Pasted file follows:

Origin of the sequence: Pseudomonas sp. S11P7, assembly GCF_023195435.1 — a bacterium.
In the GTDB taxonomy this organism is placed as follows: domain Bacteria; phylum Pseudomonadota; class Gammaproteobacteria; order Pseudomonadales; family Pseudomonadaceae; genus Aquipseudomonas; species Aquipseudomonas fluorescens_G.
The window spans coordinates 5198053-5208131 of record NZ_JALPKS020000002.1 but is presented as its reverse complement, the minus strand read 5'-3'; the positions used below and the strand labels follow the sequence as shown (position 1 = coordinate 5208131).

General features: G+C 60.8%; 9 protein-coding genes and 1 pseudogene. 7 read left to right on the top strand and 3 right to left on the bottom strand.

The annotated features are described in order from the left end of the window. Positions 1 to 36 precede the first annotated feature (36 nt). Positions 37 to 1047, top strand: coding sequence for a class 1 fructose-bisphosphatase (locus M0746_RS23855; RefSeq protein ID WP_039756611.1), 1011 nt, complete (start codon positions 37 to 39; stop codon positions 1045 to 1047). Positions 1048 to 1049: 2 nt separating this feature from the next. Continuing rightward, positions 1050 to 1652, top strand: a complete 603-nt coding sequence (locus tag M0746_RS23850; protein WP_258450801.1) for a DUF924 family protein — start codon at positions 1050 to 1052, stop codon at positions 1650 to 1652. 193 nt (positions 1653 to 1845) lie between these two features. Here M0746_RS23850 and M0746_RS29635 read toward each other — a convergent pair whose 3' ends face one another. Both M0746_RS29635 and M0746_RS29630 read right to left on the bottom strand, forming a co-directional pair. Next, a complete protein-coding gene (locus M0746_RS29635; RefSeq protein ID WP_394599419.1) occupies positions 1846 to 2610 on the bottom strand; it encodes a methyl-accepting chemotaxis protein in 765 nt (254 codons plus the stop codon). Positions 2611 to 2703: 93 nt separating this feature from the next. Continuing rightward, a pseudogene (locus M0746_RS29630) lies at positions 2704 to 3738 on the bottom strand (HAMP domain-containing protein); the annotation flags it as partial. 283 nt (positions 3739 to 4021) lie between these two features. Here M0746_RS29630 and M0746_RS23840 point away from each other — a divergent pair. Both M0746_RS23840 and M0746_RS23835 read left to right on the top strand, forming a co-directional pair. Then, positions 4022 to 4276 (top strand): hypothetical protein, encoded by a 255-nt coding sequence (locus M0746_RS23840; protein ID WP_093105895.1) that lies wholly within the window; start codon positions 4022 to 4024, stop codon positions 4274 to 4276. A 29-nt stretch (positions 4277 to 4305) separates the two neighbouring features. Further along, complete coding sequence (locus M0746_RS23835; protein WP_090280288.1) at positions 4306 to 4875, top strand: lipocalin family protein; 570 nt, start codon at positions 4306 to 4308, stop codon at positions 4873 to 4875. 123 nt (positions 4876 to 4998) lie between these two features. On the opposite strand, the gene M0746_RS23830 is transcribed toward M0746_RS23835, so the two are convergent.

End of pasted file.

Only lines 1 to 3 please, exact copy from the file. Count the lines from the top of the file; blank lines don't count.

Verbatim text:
Origin of the sequence: Pseudomonas sp. S11P7, assembly GCF_023195435.1 — a bacterium.
In the GTDB taxonomy this organism is placed as follows: domain Bacteria; phylum Pseudomonadota; class Gammaproteobacteria; order Pseudomonadales; family Pseudomonadaceae; genus Aquipseudomonas; species Aquipseudomonas fluorescens_G.
The window spans coordinates 5198053-5208131 of record NZ_JALPKS020000002.1 but is presented as its reverse complement, the minus strand read 5'-3'; the positions used below and the strand labels follow the sequence as shown (position 1 = coordinate 5208131).